The 5th Money Laundering Directive (“5th MLD” or the “Directive”) comes into effect on 10 January 2020. This Directive does not replace the fourth money laundering Directive (“4th MLD”) but rather amends and enhances it in a number of areas. While these changes are not substantive and the impact for firms should not be too burdensome, they are more prescriptive and so all are advised to review their money laundering risk assessments, and client onboarding processes especially with regard to clients domiciled in ‘high risk’ jurisdictions. The European Commission is mandated to periodically update a list of such jurisdictions, with the last version (seen here) actually being rejected by the European Council on (seemingly) political grounds. An update is though expected in the near future.
We examine what the 5th MLD means for regulated firms below.
Additional Enhanced Due Diligence Requirements
The 5th MLD has expanded mandatory enhanced due diligence (“EDD”) measures to include business relationships or transactions that involve persons established in high risk third countries and not, as previously was the case, only high risk individuals. Firms therefore need to ensure they assess and re-asses those clients based in high risk third countries and endeavour to obtain additional information about the customer or beneficial owner(s) as required.
Firms will also need to apply one or more "additional mitigating measures" (where applicable) involving high-risk third countries. These include increased supervisory checks as well as continuous enhanced monitoring. Where the risk cannot be mitigated the directive suggests reviewing the ongoing viability of the relationship.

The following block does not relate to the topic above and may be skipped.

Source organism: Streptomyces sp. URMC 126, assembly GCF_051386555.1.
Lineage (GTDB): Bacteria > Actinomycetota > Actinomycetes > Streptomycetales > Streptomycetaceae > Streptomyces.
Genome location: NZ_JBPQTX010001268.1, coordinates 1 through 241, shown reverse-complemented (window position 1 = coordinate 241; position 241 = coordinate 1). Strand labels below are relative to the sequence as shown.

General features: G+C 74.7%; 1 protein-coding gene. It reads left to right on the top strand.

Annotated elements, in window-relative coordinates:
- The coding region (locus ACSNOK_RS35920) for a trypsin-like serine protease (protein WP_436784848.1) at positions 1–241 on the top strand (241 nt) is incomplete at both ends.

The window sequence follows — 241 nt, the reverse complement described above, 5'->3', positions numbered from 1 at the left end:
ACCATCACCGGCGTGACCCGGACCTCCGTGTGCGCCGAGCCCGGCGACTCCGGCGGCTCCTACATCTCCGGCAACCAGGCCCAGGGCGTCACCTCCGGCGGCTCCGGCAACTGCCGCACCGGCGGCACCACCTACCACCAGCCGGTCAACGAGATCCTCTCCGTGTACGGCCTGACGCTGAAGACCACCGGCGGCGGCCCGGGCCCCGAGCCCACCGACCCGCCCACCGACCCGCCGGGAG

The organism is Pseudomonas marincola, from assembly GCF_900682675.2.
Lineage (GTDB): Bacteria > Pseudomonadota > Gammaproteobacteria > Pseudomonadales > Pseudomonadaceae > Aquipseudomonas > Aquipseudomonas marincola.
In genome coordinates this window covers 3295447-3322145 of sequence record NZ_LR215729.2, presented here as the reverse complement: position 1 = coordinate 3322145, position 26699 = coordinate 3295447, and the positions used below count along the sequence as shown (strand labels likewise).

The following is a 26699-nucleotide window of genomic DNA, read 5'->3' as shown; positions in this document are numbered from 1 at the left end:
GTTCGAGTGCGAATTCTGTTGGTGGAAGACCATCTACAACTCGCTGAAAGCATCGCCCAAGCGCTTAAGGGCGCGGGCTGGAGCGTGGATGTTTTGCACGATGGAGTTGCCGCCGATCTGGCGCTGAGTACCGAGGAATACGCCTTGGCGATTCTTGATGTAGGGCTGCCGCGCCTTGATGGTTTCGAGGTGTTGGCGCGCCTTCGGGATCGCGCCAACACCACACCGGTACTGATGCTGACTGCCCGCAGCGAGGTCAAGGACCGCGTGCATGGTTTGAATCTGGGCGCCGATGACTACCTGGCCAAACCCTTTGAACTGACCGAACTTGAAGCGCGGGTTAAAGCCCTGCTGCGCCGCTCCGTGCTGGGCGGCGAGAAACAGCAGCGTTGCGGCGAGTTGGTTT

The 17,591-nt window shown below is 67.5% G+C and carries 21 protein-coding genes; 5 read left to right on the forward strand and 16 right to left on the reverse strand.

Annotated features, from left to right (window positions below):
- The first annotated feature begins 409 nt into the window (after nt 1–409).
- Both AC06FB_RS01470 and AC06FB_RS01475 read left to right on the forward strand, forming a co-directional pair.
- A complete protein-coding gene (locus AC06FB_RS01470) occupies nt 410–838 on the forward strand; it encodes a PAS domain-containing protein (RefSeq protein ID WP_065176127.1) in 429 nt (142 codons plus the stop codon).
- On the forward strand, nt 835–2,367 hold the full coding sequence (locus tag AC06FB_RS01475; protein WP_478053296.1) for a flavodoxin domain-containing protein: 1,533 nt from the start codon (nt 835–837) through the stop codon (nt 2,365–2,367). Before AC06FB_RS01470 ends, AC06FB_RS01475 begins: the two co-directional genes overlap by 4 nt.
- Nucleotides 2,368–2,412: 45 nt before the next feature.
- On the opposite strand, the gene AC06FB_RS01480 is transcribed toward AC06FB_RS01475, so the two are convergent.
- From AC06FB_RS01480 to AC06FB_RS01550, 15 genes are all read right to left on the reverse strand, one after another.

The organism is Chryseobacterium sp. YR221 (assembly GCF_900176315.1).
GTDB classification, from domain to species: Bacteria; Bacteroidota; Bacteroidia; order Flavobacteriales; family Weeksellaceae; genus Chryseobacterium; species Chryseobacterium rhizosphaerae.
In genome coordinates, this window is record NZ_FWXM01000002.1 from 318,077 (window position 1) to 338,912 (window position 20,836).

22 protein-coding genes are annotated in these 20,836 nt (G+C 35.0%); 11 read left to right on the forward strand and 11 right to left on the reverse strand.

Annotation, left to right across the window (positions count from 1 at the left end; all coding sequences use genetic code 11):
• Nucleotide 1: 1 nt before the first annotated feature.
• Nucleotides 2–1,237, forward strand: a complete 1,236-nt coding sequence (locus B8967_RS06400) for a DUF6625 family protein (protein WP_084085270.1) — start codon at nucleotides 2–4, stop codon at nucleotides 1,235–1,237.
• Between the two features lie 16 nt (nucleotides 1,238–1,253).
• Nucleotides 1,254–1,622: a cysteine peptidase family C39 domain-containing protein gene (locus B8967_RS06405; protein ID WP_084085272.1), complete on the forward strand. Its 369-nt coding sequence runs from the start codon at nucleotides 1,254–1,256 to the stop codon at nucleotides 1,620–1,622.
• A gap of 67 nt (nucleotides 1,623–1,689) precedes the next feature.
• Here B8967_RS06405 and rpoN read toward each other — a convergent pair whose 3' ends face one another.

Firms are required to get senior management approval (which may be from the MLRO) for establishing or continuing a business relationship that are established in high risk jurisdictions.
Firms will also need to consider the background and purpose of all transactions in instances where they are complex, unusually large, conducted in an unusual pattern or they do not have an apparent economic or lawful purpose.
Improved Customer Due Diligence
The 5th MLD amends the 4th MLD by clarifying that firms must apply Customer Due Diligence (“CDD”) measures to existing customers on a risk-sensitive basis or when circumstances relevant to a customer’s risk assessment have changed. Firms are required to determine and verify the law to which a body corporate is subject which should include its constitution, the full names of the board of directors, the senior persons responsible for the operations. Previously, the requirement was to only take reasonable measures in this regard.
This means verifying the identity of the senior managing official when the customer is a body corporate and the beneficial owner cannot be identified and keeping written records of actions taken.
The 5th MLD also highlights additional sectors which are to be considered as higher risk which includes oil, arms, precious metals, tobacco products and cultural artefacts.